The China Disequilibria (or why the PBoC is really reducing Treasury Reserves)

Economics, Premium POM

The Coming Floating Exchange Rate Arrangements & Reserve Reductions

By JC Collins

On the morning of November 7, 2009, finance ministers and central bank governors of the G20 countries gathered at the seaside Fairmont resort in St. Andrews, Scotland.  The main topic of discussion was the ongoing financial crisis which began back in 2007.  Though it could be argued that it began during the Asian crisis of 1997 and 1998.

The crisis itself was the result of unsustainable and systemic current account imbalances between the major economies, as well as a failure of integrating the emerging economies into the global economy.  The commitment made at the G20 meeting involved rebalancing the international monetary system (IMS) by reducing account surpluses and limiting account deficits.

To fully understand how this can be accomplished, it is important to understand exactly what the IMS is, and how it functions. The IMS is the relationship between domestic economies at a macro level. There are three main components, or operating functions, of the IMS.  They are:

  1. Exchange Rate Arrangements
  2. Capital Flows
  3. Institutions, rules, and conventions which govern its operation.

The domestic policies of individual countries are superseded by the macro-prudential policies of the larger monetary framework.

The world has functioned under a unipolar USD based monetary framework for the last seven decades, which has caused the large account deficits developed by the United States, and the large account surplus developed by China, and to a lesser extent, other emerging economies.

Rebalancing the monetary system will require changes in the geographic distribution of economic and political power, as well as the global integration of goods and assets markets.  The power shifts, and transitions, which will, and have been taking place, are reflective of the overarching strategy of addressing the disequilibria which has developed in the international monetary system since the end of World War Two.

Integrating one third of humanity, being the emerging economies, such as BRICS, into the global economy would have strained the framework of the existing USD based system.  The adjustment mechanisms of this system would not have been able to cope with the overwhelming surpluses and deficits which would have continued to develop if the system could not be changed to a more multilateral framework.

The main components of addressing and correcting the imbalances is found in the limiting and reducing of account surpluses.  The recent moves by China to reduce their US Treasury holdings is nothing more than the real world application of what was decided back at the Fairmont in November of 2009.  Countries with trade account surpluses must reduce those surpluses through various methods.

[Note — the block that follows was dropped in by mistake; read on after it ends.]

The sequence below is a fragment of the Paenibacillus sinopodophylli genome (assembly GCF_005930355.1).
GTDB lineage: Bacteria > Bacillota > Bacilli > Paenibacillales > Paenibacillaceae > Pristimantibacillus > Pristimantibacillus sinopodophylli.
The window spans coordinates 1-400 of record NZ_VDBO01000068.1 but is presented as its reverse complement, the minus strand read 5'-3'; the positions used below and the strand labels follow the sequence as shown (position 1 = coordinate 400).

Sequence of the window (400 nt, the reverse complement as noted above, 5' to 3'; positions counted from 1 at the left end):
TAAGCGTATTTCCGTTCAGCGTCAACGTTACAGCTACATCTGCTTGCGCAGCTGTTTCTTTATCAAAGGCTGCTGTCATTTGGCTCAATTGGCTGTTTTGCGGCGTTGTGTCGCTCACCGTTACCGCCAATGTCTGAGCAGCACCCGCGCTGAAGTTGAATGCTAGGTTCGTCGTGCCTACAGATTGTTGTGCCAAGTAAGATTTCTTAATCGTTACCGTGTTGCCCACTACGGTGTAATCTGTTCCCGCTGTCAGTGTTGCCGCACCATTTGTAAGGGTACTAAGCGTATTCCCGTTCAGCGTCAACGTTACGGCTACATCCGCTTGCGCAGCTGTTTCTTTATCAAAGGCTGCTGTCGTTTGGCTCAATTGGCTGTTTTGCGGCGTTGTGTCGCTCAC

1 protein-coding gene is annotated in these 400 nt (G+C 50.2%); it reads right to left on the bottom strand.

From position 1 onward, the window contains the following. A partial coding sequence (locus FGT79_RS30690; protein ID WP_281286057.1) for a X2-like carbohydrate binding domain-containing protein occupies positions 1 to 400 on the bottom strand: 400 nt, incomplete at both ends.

Countries with trade account deficits must either deflate or reduce the accumulation of their currency as reserves elsewhere.  This is in fact what we are beginning to witness.

The other component of this rebalancing is found in the development and implementation of flexible exchange rates, which will help provide more symmetric adjustments to the disequilibria.  Nominal exchange rate movements will help restore external balances and lead to the development of a real world floating exchange rate arrangement.

Such a floating arrangement will create liquid foreign exchange markets, which will in turn reduce the need for countries to hold reserves in the first place.  This will minimize the account surpluses and deficits by forcing the required adjustments.

The recent moves by the US and China are building towards the realization of these multilateral adjustments.  A strengthening dollar will serve to shatter the existing exchange rate arrangements which are based on the USD.  The reduction of USD denominated reserves are moves to rebalance the IMS, and not the moves by China to punish the United States.  Such statements and conclusions are symptomatic of a lack of understanding about how the monetary system actually functions.

We are in the early stages of this rebalancing and multilateral transition.  The overall process itself will unlikely be televised or communicated to the masses.  Fortunately readers of POM will pick up on the transition points and have a much better understanding of what is happening.

This will take many years and there will be volatility.  At some point the IMS will pass the fulcrum and rebalancing will begin to cause stability as opposed to the initial instability.  Reserves which will be required at this point could very well be denominated in the supra-sovereign reserve asset which will be a product of changes to the SDR.

With every piece the picture becomes clearer.  – JC